T-shirt Projects

I-Love-the-’80s Fringe Fabulous T-shirts

It’s springtime, which means one thing to me: T-shirt weather! It’s an exciting time here in the Land of Generation T, because as many of you know, it only gets better: After spring comes summer, which means we all get a little more scantily clad — T-shirts turn into tank tops and tube tops and ooh-la-la! So grab your scissors (to cut away some of that extra fabric, of course), crank up the color (bring on those fabric spray paints), and hop in your fabulous fashion time machine, because fringe is enjoying a bit of a renaissance this season. Last weekend, I dialed back the decades and dug into my craft stash to make some classic ’80s-inspired geometric tees.


-light-colored T-shirt (I used a light blue one)

-masking tape
fabric scissors
fabric spray paint (variety of colors)
-scrap newsprint paper

Make it:

1. Lay the T-shirt flat. Use masking tape to mark a horizontal line about 8″ up from the bottom of the shirt. Find the vertical center of the shirt and apply tape to the chest-region of the T-shirt to create a crisscrossing geometric pattern.

2. Insert the newsprint paper between the layers of the T-shirt to prevent the paint from bleeding through. Then apply fabric spray paint over the taped area. Apply another color or two, then let dry.

3. Peel back the tape, and then lay down more tape (I cut the tape strips in half, thirds, and quarters to make thinner lines) across your pattern to create a modified plaid pattern. Then spray paint more color!

4. Let dry completely before peeling off the tape to reveal your design.

5. Cut off the bottom hem of the T-shirt, just above the stitching. Then, using the tape marker you pressed down in step 1 as your guide, cut 1/3″- to 1/2″-wide fringe from the bottom edge of the shirt.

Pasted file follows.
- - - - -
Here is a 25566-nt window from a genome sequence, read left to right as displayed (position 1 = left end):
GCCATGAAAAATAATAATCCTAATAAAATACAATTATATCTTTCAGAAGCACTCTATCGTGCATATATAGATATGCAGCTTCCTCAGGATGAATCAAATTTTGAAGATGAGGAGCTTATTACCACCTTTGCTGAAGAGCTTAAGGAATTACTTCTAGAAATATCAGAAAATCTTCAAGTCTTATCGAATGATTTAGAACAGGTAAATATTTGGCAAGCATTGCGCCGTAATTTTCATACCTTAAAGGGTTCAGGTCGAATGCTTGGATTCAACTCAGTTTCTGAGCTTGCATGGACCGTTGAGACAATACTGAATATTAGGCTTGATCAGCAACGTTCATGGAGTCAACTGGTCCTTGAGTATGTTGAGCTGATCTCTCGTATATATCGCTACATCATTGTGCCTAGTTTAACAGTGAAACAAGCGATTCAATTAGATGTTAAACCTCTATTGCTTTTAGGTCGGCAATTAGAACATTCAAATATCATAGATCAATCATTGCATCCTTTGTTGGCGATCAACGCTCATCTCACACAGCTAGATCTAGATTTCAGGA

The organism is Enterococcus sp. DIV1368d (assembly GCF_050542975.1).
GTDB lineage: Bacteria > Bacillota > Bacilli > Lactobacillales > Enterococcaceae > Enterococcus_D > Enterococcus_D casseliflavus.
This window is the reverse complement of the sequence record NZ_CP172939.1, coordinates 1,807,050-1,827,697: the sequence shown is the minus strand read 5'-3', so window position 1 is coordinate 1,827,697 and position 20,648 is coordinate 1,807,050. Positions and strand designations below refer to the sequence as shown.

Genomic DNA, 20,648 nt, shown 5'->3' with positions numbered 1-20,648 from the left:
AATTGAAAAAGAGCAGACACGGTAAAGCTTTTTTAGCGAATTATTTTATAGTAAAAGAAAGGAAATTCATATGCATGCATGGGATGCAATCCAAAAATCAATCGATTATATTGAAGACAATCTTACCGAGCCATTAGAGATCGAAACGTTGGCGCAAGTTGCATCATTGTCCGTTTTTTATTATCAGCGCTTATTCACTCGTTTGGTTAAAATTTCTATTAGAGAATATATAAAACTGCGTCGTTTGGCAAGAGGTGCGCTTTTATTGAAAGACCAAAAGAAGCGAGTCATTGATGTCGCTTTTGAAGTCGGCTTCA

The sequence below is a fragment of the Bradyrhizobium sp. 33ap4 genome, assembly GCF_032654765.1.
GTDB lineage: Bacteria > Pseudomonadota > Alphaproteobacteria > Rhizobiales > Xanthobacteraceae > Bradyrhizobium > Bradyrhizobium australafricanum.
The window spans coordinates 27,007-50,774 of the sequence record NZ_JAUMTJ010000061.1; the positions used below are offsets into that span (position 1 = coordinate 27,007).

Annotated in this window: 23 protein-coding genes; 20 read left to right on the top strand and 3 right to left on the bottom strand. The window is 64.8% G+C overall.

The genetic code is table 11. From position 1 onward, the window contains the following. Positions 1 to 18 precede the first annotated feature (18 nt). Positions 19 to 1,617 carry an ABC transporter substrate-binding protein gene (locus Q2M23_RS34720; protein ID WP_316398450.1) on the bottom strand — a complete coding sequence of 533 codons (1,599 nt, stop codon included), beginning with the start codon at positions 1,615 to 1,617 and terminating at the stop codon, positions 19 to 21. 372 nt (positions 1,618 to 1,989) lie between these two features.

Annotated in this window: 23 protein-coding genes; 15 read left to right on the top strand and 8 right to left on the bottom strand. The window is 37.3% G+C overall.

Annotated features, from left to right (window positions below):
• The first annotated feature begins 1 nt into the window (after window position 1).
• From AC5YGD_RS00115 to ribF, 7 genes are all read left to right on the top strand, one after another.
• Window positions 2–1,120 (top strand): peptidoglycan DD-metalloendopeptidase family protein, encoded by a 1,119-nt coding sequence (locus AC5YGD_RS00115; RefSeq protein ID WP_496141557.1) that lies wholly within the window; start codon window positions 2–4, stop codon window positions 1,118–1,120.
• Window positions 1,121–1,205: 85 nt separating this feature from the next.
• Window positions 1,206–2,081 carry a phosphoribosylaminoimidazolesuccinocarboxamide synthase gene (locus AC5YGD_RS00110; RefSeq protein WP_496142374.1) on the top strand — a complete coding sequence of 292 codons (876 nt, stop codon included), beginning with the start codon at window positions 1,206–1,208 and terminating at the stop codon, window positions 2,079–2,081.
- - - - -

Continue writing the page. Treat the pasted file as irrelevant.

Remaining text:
6. Cut off the sleeve hems, just above the stitching, and cut out the neckband, just below the neckband edge in the front and the back, and about 2″ wider on the sides.

7. Gently tug on the fringe to stretch it out (the fabric edges will curl in). Try it on!

8. Grab up additional T-shirts and experiment with your paint patterns and fringe — cut it on a diagonal, in a chevron-inspired V-shape, make it long or short!

Then pack a picnic, sling your boombox over your shoulder, and turn up any of the decade’s Billboard hits!

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[ Posted on May 22nd, 2012 ]


  1. Jerri Dyke says:

    Really like the V-shaped pattern shirt. They all look really great.
    If I may be so bold to add an extra step that will add to the longevity of the colors. After spraying the shirt with the paints once the paint has dried, prior to cutting off the hems, etc., press the shirt.
    Take a piece of regular wax paper(or a teflon sheet) large enough to cover the front of the shirt. Take your home iron on the highest setting and press (up and down motion), not iron (back & forth motion) each section where the paint is. This sets the paint into the fabric. The paint may still fade, but not as quickly. Allow the wax paper to cool completely prior to removing.
    This is also useful when using fabric pens or crayons.
    Thank you for all of your wonderful ideas.

  2. megan says:

    thanks for the suggestion, Jerri!

  3. Emily says:

    I like the chevron-shaped shirt on the left–it’d look more flattering on me than just going straight across my abdomen area.

  4. Emily says:

    Also, would the fabric spray paint work on a black shirt? I remember black and fluorescent was a staple of the 80’s and early 90’s. As for places to wear this shirt, my first thought would be the roller-skating rink.

  5. […] friend! Shirt #2, below, is a variation of the Fringe Benefits shirt from Generation T and the Fringe Fabulous shirt from […]

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